Showing posts with label DIY project ideas. Show all posts
Showing posts with label DIY project ideas. Show all posts

Tuesday, April 30, 2024

Reviewing Renovating Old Pine Furniture Project

 

Two Pine chairs one sanded, one painted grey

This review covers an easy DIY project to renovate old unremarkable furniture into something to grace our homes and fit with existing decor. 

In our case we wanted a new dining table and chairs but the only ones we could find to fit our space and circular were very expensive. We did however find a lovely circular table and four chairs that were perfect for our needs and very comfortable at a very good price, but the issue was that they were a quite horrible orange pine colour.

I am not usually an advocate of painting wood. If it is beautiful oak, mahogony, rosewood or reclaimed wood I will not paint it. 

However orange pine with a shiny finish is just not to us all that beautiful and did not fit in with the rest of our decor ideas for the dining room. 

I am not deterred by a minor issue like this and we really liked the style and comfort of this dining set. So we bought the dining set and went about cleaning, sanding and painting. 

Here I will tell you what we did with the chairs. 


Step One Sanding Down Pine Chair

First it was important to sand down the wood. It had a shiny surface to it and I did not think even the best paint would go on well over such a shiny surface. 

With some furniture paints they declare that you do not need to sand down first so it is always best to  check the instructions and perhaps do a patch test to make sure if you need to sand or not. 

So we sanded it with a fine sandpaper until all the shiny orange paint was no more! 

It is important to do this step carefully and take your time as skimping on this preparation will affect the whole project.

I don't have a workshop or anywhere to do this kind of work so for me it was a case of clearing a room and laying down dust sheets and working on the floor. Of course a work table or ideally a workshop would be wonderful but this project is perfectly possible with none of this.  


Pine chair sanded and masked ready to paint


Step Two Cleaning The Chair

Next I cleaned the whole chair including the seat cushion and back.

The wood was cleaned with sugar soap and the chair with an upholstery cleaner. There is no real skill to this, all this took was time and following the cleaning instructions.

Then we left it all to dry.

Close up of design on chair sanded


Step Three Masking Tape 

With a project like this it is important to use masking tape to mask off all the areas that you do not want to paint. I do find this step rather boring but it is necessary. 

It is worth spending a little time over this as it is a lot more difficult to remove paint from where you do not want it than to simply mask it off beforehand and does make the painting process easier. 


Step Four Painting The Wood

After laying down sheets I set about painting the whole chair. 

It needed to be done in two steps so that I could reach the whole wooden parts of the chair. So involved the chair standing up and laying down to reach it all. 

As I had two chairs on the go at the same time this was possible to do without wasting time. 

We chose a light grey colour. It did take two coats to cover the wood. I would always recommend two coats. A darker colour may have covered the wood more thoroughly with one coat but I always think two coats gives better coverage and longevity.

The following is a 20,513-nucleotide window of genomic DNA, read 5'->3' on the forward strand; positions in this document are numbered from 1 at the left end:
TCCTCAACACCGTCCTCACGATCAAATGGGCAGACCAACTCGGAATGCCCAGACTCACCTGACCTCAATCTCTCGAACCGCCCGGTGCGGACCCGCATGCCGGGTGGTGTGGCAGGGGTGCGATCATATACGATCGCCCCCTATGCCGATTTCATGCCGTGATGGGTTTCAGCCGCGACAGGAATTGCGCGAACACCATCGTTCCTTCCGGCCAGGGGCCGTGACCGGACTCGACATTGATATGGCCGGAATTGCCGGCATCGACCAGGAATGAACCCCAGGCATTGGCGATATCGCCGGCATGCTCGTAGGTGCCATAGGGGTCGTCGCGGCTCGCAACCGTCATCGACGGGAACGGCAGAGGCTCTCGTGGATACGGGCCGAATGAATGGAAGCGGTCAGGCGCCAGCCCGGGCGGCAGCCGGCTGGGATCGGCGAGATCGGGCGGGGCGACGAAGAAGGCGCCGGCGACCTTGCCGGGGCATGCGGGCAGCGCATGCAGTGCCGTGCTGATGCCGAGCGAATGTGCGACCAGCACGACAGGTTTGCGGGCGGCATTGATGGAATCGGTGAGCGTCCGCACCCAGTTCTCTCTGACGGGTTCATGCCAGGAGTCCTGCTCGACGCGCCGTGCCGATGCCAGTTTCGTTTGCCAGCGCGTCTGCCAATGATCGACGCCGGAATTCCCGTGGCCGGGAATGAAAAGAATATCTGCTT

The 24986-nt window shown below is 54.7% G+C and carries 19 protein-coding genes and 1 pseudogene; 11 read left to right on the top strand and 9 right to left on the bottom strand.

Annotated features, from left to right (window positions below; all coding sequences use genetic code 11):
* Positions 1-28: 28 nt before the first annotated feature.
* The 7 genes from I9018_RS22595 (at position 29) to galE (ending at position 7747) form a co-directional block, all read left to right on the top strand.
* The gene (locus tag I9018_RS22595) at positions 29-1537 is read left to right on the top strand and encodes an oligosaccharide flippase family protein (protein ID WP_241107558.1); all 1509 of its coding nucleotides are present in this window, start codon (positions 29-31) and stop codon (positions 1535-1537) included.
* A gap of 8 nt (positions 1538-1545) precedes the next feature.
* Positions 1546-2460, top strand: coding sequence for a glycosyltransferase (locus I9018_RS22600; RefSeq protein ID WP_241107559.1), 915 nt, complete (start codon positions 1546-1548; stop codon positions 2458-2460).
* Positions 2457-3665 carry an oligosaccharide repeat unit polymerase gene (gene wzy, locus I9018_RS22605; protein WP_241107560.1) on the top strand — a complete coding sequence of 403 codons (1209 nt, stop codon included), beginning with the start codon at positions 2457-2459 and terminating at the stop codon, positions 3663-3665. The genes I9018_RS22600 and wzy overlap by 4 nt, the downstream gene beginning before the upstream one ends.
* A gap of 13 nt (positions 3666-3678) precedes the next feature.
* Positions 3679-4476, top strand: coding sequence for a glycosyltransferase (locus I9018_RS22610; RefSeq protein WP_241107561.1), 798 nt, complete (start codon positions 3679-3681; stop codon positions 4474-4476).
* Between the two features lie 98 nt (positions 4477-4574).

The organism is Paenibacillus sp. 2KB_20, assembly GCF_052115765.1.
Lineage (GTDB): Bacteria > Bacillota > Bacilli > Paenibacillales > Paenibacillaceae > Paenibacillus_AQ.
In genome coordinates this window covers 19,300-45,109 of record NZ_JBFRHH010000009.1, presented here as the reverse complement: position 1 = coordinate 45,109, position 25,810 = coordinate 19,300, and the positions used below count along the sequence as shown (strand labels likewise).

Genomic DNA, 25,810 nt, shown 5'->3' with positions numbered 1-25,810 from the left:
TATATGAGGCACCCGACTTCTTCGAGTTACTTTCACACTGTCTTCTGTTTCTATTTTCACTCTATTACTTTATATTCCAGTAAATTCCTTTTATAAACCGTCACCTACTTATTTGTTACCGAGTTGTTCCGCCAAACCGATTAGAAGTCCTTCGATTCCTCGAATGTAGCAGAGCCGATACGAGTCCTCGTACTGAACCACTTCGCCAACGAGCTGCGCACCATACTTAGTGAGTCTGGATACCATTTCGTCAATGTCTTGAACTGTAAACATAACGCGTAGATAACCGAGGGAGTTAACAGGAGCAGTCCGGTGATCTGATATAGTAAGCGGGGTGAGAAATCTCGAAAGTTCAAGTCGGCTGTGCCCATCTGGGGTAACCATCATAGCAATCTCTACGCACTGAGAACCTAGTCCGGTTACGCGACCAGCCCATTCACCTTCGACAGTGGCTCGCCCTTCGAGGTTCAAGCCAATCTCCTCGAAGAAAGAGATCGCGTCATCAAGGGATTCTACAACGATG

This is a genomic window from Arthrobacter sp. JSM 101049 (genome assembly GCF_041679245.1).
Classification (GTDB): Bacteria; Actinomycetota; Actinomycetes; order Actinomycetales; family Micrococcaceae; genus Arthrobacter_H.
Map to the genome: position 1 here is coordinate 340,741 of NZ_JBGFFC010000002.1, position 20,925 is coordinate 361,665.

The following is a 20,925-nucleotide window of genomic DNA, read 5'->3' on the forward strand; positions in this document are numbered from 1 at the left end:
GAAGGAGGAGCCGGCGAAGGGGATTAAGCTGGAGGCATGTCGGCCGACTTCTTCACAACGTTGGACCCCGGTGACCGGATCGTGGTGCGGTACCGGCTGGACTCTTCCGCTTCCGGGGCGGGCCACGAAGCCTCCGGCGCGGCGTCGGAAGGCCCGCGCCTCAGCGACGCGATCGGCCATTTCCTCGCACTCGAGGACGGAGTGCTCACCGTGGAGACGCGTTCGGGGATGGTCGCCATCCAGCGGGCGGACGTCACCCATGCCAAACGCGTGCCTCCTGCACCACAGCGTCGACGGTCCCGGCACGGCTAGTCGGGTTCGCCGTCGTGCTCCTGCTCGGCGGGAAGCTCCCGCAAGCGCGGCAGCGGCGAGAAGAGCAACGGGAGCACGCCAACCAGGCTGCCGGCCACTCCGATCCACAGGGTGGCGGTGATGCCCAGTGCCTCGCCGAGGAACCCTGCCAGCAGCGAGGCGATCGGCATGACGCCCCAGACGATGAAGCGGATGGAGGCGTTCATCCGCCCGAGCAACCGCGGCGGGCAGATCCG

Two pine chairs one sanded and one painted grey


Furniture Paint. 

We used Rust Oleum Satin Finish Furniture Paint. It says on the tin it is a superior satin silky finish in slate grey.

I found that this paint went on very well and smoothly. I found it a really good paint to use.  It did not have an overpowering smell and did not give me a headache as many paints do. It went on well although was a little drippy, so it was essential to have sheets down. It is necessary to stir it well before starting to paint. 

The clean up is so easy as it is water based so it is just a case of wiping off most of the excess paint then washing in water. 

If I had a workspace I might have used a Rustoleum furniture spray paint which may have speeded things up. However I was doing this project in winter in our dining room so a spray paint would not have been a good idea in these circumstances. 

Any good furniture paint can be used, just choose the finish, application method and colour you like. I tend to go for water based and low odour for ease of use in the home and clean up afterwards. 


Tin of furniture paint


Due to the space and how intricate some of the work was I used a small paintbrush and I think this was a good idea so that there was more precision.

After the first coat the finish did not look all that good but I always expect this. 

I left it to dry thoroughly then applied a second coat and this is where the magic happens as the pine disappeared and the beautiful slate grey colour saturated the wood. I an no expert but I think the finish, even in the more difficult intricate parts is pretty good. 


Close up of painted chair



Finished Pine chair painted grey project


The four chairs took me two days to do at a fairly relaxed pace with lots of coffee breaks! It is a straightforward project that anyone could do really. All it takes is time and patience and a few basic painting skills. 


The Supplies You Need For This Furniture Project

Furniture Paint or Rustoleum paint 

Sandpaper 

A small paintbrush

Masking Tape

Old sheets, dust sheets or anything you have to protect the floor


We think it was a worthwhile project and we now have a lovely dining set at a fraction of the price. 

If we ever get fed up of the colour  or go for a different scheme, it will be very easy to change with a light sanding and a coat of new paint.